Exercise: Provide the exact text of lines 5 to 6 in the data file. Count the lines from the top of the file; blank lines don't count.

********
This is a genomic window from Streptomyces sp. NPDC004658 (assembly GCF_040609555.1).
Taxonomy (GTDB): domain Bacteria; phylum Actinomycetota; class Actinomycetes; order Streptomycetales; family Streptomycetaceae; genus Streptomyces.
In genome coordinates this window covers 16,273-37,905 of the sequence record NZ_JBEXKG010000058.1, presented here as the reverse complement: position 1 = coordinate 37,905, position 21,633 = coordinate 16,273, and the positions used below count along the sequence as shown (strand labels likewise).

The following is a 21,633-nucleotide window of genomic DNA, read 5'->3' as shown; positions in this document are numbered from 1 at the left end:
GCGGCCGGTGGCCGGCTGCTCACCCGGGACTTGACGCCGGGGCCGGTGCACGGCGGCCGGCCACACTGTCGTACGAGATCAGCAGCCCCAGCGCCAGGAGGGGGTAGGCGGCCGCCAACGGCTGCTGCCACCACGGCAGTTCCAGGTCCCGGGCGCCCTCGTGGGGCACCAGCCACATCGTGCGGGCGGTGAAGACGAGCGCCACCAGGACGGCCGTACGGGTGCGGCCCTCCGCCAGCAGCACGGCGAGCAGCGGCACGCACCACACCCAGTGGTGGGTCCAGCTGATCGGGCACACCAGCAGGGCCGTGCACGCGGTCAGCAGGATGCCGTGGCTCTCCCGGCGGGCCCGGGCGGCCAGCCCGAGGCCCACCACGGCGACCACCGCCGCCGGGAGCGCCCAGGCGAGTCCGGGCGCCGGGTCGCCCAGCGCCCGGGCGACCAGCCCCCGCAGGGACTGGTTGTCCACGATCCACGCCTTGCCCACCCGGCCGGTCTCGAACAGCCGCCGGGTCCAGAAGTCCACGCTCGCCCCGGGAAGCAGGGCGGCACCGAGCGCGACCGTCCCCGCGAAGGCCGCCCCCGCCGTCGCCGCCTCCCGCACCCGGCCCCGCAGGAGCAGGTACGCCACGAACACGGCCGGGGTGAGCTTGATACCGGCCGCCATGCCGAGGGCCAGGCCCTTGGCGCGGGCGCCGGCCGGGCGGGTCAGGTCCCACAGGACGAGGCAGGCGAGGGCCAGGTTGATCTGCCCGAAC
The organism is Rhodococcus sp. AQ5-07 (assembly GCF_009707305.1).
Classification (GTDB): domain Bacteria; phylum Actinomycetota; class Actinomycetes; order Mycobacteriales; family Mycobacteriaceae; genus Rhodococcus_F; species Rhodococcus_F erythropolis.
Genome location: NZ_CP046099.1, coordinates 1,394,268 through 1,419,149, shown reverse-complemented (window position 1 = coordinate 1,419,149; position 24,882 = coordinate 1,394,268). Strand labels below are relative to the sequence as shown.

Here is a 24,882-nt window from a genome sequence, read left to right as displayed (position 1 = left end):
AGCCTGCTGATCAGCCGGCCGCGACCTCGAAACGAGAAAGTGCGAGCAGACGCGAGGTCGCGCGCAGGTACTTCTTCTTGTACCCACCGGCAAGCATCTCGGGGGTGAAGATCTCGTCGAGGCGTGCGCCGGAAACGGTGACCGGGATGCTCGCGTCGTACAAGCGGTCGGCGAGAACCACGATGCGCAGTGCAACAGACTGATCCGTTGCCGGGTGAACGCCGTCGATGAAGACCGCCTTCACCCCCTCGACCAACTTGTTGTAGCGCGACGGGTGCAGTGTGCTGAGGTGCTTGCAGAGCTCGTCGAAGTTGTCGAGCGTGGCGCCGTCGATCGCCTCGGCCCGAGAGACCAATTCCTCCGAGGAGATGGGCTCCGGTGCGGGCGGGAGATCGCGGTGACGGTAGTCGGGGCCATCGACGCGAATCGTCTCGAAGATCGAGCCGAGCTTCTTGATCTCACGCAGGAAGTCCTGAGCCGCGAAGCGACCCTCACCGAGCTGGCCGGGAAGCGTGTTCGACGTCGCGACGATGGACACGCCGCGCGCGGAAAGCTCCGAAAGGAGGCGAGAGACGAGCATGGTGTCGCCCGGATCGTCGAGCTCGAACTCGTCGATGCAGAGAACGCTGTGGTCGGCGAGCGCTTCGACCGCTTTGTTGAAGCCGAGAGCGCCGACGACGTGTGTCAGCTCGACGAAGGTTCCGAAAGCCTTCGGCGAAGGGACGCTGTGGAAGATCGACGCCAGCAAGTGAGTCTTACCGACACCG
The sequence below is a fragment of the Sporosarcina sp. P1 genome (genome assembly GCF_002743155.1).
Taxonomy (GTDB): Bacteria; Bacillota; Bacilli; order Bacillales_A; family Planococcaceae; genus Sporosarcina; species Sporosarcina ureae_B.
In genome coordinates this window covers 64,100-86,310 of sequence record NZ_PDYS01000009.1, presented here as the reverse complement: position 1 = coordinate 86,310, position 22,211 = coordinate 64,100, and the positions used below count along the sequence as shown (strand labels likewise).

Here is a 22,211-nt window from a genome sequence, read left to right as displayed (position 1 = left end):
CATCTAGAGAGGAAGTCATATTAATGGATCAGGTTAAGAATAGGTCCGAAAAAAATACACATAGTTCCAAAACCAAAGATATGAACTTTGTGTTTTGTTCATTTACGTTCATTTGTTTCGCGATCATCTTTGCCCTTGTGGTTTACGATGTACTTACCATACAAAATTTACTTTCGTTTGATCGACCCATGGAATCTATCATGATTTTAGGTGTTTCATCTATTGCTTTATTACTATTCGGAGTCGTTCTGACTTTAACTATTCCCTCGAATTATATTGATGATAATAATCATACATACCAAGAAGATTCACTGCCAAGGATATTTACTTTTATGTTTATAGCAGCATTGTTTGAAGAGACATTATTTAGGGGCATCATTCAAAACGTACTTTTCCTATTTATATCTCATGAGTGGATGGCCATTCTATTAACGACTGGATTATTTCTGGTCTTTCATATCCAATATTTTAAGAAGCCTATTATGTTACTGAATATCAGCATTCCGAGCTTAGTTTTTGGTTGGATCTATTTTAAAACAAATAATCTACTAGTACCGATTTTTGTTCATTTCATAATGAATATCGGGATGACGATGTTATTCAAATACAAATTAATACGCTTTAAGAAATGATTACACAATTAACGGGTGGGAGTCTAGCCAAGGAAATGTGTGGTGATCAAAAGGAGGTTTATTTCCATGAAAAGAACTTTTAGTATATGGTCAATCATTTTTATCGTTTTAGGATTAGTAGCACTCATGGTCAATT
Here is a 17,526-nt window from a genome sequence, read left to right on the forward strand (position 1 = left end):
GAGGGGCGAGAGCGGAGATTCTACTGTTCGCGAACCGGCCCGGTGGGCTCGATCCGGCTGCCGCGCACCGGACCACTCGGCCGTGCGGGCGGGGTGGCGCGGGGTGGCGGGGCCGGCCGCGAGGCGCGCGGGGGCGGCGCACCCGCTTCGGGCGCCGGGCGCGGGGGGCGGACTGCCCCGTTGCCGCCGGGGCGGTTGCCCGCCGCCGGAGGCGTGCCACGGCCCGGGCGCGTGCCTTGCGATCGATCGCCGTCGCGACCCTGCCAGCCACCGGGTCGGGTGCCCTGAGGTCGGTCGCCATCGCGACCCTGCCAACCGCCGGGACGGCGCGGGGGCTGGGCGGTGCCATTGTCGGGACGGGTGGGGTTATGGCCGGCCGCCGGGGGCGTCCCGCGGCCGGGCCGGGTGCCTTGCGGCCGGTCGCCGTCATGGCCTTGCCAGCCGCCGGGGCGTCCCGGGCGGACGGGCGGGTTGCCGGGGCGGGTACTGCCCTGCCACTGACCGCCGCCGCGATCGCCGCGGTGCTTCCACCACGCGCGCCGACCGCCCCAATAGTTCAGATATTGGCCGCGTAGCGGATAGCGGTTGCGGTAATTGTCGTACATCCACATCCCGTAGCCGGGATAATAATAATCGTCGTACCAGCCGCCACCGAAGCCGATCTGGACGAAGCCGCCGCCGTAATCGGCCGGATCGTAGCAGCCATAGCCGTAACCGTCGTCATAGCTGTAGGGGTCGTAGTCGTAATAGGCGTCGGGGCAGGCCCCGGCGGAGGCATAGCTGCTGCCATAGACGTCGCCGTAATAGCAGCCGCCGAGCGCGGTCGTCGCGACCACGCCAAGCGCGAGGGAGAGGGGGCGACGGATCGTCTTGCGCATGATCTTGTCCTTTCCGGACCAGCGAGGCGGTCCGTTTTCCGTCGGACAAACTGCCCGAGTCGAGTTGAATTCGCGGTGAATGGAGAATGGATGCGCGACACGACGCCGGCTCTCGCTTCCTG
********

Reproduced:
GCGGCCGGTGGCCGGCTGCTCACCCGGGACTTGACGCCGGGGCCGGTGCACGGCGGCCGGCCACACTGTCGTACGAGATCAGCAGCCCCAGCGCCAGGAGGGGGTAGGCGGCCGCCAACGGCTGCTGCCACCACGGCAGTTCCAGGTCCCGGGCGCCCTCGTGGGGCACCAGCCACATCGTGCGGGCGGTGAAGACGAGCGCCACCAGGACGGCCGTACGGGTGCGGCCCTCCGCCAGCAGCACGGCGAGCAGCGGCACGCACCACACCCAGTGGTGGGTCCAGCTGATCGGGCACACCAGCAGGGCCGTGCACGCGGTCAGCAGGATGCCGTGGCTCTCCCGGCGGGCCCGGGCGGCCAGCCCGAGGCCCACCACGGCGACCACCGCCGCCGGGAGCGCCCAGGCGAGTCCGGGCGCCGGGTCGCCCAGCGCCCGGGCGACCAGCCCCCGCAGGGACTGGTTGTCCACGATCCACGCCTTGCCCACCCGGCCGGTCTCGAACAGCCGCCGGGTCCAGAAGTCCACGCTCGCCCCGGGAAGCAGGGCGGCACCGAGCGCGACCGTCCCCGCGAAGGCCGCCCCCGCCGTCGCCGCCTCCCGCACCCGGCCCCGCAGGAGCAGGTACGCCACGAACACGGCCGGGGTGAGCTTGATACCGGCCGCCATGCCGAGGGCCAGGCCCTTGGCGCGGGCGCCGGCCGGGCGGGTCAGGTCCCACAGGACGAGGCAGGCGAGGGCCAGGTTGATCTGCCCGAAC
The organism is Rhodococcus sp. AQ5-07 (assembly GCF_009707305.1).